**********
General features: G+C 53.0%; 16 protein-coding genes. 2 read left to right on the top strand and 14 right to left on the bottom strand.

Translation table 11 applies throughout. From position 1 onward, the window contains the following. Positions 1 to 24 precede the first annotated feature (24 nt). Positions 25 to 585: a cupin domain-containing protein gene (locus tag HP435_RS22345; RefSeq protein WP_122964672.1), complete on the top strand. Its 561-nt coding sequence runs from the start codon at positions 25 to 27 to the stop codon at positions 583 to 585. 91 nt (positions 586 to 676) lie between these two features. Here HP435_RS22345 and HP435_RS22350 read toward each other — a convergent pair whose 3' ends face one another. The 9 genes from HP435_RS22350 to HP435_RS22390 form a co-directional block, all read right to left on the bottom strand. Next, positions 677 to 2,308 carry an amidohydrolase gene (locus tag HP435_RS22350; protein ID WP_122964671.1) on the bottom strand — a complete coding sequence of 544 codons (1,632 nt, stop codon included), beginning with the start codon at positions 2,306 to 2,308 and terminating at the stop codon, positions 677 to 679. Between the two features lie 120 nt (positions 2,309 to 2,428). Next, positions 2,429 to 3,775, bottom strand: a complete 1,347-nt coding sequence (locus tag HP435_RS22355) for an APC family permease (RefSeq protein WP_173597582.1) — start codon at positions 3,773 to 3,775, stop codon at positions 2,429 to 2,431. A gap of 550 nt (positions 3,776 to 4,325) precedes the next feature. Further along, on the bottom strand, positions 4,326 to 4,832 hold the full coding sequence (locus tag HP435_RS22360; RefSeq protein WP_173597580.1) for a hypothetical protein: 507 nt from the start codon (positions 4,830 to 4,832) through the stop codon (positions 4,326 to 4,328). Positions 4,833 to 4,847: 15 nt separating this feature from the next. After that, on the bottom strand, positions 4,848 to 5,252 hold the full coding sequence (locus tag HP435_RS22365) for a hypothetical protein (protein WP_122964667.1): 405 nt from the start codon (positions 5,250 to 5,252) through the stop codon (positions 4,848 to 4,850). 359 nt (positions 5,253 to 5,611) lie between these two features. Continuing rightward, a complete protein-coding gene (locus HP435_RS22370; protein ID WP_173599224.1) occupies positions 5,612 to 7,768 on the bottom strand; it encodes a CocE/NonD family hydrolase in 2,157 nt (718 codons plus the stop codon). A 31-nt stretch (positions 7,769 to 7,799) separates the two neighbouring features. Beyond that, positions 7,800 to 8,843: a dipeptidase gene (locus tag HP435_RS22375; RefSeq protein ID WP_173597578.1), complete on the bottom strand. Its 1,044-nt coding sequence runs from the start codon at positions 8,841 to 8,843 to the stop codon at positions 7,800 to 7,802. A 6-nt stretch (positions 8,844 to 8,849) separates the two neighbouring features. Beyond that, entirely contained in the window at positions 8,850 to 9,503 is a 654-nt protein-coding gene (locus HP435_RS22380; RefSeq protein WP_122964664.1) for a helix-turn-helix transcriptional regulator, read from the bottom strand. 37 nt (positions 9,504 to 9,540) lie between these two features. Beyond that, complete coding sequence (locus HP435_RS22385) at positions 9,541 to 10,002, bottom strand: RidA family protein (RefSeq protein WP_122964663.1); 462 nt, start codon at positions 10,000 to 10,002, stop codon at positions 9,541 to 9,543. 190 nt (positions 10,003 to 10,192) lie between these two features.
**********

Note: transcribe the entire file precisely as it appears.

General features: G+C 53.0%; 16 protein-coding genes. 2 read left to right on the top strand and 14 right to left on the bottom strand.

Translation table 11 applies throughout. From position 1 onward, the window contains the following. Positions 1 to 24 precede the first annotated feature (24 nt). Positions 25 to 585: a cupin domain-containing protein gene (locus tag HP435_RS22345; RefSeq protein WP_122964672.1), complete on the top strand. Its 561-nt coding sequence runs from the start codon at positions 25 to 27 to the stop codon at positions 583 to 585. 91 nt (positions 586 to 676) lie between these two features. Here HP435_RS22345 and HP435_RS22350 read toward each other — a convergent pair whose 3' ends face one another. The 9 genes from HP435_RS22350 to HP435_RS22390 form a co-directional block, all read right to left on the bottom strand. Next, positions 677 to 2,308 carry an amidohydrolase gene (locus tag HP435_RS22350; protein ID WP_122964671.1) on the bottom strand — a complete coding sequence of 544 codons (1,632 nt, stop codon included), beginning with the start codon at positions 2,306 to 2,308 and terminating at the stop codon, positions 677 to 679. Between the two features lie 120 nt (positions 2,309 to 2,428). Next, positions 2,429 to 3,775, bottom strand: a complete 1,347-nt coding sequence (locus tag HP435_RS22355) for an APC family permease (RefSeq protein WP_173597582.1) — start codon at positions 3,773 to 3,775, stop codon at positions 2,429 to 2,431. A gap of 550 nt (positions 3,776 to 4,325) precedes the next feature. Further along, on the bottom strand, positions 4,326 to 4,832 hold the full coding sequence (locus tag HP435_RS22360; RefSeq protein WP_173597580.1) for a hypothetical protein: 507 nt from the start codon (positions 4,830 to 4,832) through the stop codon (positions 4,326 to 4,328). Positions 4,833 to 4,847: 15 nt separating this feature from the next. After that, on the bottom strand, positions 4,848 to 5,252 hold the full coding sequence (locus tag HP435_RS22365) for a hypothetical protein (protein WP_122964667.1): 405 nt from the start codon (positions 5,250 to 5,252) through the stop codon (positions 4,848 to 4,850). 359 nt (positions 5,253 to 5,611) lie between these two features. Continuing rightward, a complete protein-coding gene (locus HP435_RS22370; protein ID WP_173599224.1) occupies positions 5,612 to 7,768 on the bottom strand; it encodes a CocE/NonD family hydrolase in 2,157 nt (718 codons plus the stop codon). A 31-nt stretch (positions 7,769 to 7,799) separates the two neighbouring features. Beyond that, positions 7,800 to 8,843: a dipeptidase gene (locus tag HP435_RS22375; RefSeq protein ID WP_173597578.1), complete on the bottom strand. Its 1,044-nt coding sequence runs from the start codon at positions 8,841 to 8,843 to the stop codon at positions 7,800 to 7,802. A 6-nt stretch (positions 8,844 to 8,849) separates the two neighbouring features. Beyond that, entirely contained in the window at positions 8,850 to 9,503 is a 654-nt protein-coding gene (locus HP435_RS22380; RefSeq protein WP_122964664.1) for a helix-turn-helix transcriptional regulator, read from the bottom strand. 37 nt (positions 9,504 to 9,540) lie between these two features. Beyond that, complete coding sequence (locus HP435_RS22385) at positions 9,541 to 10,002, bottom strand: RidA family protein (RefSeq protein WP_122964663.1); 462 nt, start codon at positions 10,000 to 10,002, stop codon at positions 9,541 to 9,543. 190 nt (positions 10,003 to 10,192) lie between these two features.